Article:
“In WSLHD’s annual needle and syringe program client survey, data indicates that, in 2016, methamphetamines and PIEDs were the most commonly reported classes of drugs last injected,” says HIV and Related Programs Unit manager Ashley Ubrihien. “Heroin was the third most commonly reposited drug last injected.”
Muscle dysmorphia or “bigorexia” – a disorder that causes people, mostly men, to obsess over their often-normal muscle mass being inadequate – is driving an unprecedented number of Aussie men towards steroidal use.
New data obtained by the Daily Telegraph shows the use of performance and image enhancing drugs has increased by 70% in the space of just three years in Western Sydney, and by more than 50 per cent in southwestern Sydney.
One in three people who attend Western Sydney’s needle exchange program – originally designed to help prevent the spread of disease among heroin addicts – are using steroids, setting the rate of steroid abuse at 31%.
The shocking figure puts steroid users ahead of heroin abusers in terms of the drugs reported last injected at the needle exchanges – and almost on par with ice addicts, the number of which is 2% lower.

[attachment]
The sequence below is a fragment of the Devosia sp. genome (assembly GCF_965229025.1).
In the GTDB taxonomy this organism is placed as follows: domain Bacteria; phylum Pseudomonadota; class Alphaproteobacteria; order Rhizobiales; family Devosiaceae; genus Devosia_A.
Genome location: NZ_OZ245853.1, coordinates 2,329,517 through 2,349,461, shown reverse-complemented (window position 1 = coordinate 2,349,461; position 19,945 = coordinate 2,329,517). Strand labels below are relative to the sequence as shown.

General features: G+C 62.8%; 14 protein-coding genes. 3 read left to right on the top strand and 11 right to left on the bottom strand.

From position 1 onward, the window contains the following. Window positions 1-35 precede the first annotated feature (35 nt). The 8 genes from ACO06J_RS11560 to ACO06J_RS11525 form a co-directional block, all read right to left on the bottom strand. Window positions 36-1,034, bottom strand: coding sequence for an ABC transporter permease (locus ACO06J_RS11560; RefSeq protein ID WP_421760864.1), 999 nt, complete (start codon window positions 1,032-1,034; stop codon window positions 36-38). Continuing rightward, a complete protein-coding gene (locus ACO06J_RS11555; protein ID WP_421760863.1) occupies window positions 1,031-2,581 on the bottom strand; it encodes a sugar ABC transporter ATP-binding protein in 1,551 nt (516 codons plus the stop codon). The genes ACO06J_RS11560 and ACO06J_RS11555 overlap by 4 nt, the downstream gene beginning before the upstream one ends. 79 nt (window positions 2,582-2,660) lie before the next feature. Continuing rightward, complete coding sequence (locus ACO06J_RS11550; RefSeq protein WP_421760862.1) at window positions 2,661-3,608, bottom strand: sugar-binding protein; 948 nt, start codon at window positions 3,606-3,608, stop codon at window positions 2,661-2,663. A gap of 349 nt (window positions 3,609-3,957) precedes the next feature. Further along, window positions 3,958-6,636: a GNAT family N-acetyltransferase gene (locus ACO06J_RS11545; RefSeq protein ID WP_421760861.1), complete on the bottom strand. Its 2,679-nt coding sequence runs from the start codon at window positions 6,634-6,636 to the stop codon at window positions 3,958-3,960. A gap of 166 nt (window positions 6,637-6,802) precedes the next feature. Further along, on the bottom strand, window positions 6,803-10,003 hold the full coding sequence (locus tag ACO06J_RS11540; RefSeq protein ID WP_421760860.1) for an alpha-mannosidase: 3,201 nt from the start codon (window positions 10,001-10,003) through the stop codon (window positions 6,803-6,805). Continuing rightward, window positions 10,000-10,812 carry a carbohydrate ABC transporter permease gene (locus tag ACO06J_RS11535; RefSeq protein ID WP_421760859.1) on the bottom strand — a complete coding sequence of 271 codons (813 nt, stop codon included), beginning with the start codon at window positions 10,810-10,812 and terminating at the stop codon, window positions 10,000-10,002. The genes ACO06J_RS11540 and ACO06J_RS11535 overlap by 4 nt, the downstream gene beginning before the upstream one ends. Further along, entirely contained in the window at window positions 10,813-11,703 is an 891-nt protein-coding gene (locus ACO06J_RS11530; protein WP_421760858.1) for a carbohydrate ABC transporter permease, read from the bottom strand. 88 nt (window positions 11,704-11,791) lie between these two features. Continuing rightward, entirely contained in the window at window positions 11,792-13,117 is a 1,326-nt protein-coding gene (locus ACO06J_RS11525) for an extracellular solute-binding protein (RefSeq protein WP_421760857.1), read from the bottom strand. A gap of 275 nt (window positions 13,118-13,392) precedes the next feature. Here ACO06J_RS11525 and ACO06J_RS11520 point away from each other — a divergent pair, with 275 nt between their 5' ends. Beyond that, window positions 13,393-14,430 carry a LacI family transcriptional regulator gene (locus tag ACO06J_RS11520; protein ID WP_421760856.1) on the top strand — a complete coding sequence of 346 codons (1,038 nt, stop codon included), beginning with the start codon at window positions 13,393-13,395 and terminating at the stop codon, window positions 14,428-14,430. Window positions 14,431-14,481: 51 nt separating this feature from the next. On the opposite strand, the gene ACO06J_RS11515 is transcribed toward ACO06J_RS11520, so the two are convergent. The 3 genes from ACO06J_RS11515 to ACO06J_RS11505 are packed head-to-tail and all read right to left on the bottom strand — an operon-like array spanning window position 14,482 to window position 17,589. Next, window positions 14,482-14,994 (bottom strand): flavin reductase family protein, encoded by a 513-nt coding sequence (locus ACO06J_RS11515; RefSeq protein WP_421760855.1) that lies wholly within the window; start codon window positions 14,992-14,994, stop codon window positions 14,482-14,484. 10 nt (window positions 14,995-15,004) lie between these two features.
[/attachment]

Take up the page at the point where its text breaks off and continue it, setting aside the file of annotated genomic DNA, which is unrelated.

A survey by the Western Sydney Local Health District backs up this assertion:
It’s being called an “epidemic” by leading figures in Sydney’s west, who say male preoccupation with muscle has grown rapidly in the last five to 10 years.
While muscle dysmorphia can absolutely affect women, it’s statistically much more common in men; a NSW study found a whopping 45% of men aged 16 to 35 will experience it at some point, in some form.
Research conducted by Sydney Uni also found men with body image issues and eating disorders are four times more likely than females to go undiagnosed.
Binging on steroids, or any drug, can have serious implications on a person’s health; common side effects include baldness, acne, jaundice, aggression, development of breasts, high cholesterol and reduced sperm count. All that before we even get into the more serious stuff, like heart failure, liver damage, liver cancer and diabetes.
So, how do you know if you or a mate might be suffering from muscle dysmorphia?
Common markers include obsessively working out at the expense of all other social activities, obsessively watching what you and others eat and worrying that your muscles are too small when – in reality – they’re likely totally normal.
Look out for each other.
If you or someone you know needs help seeking prevention or treatment of body image issues or eating disorders, contact The Butterfly Foundation’s national helpline on 1800 33 4673.
Source: Daily Telegraph.
Photo: Getty / Zoran Milich.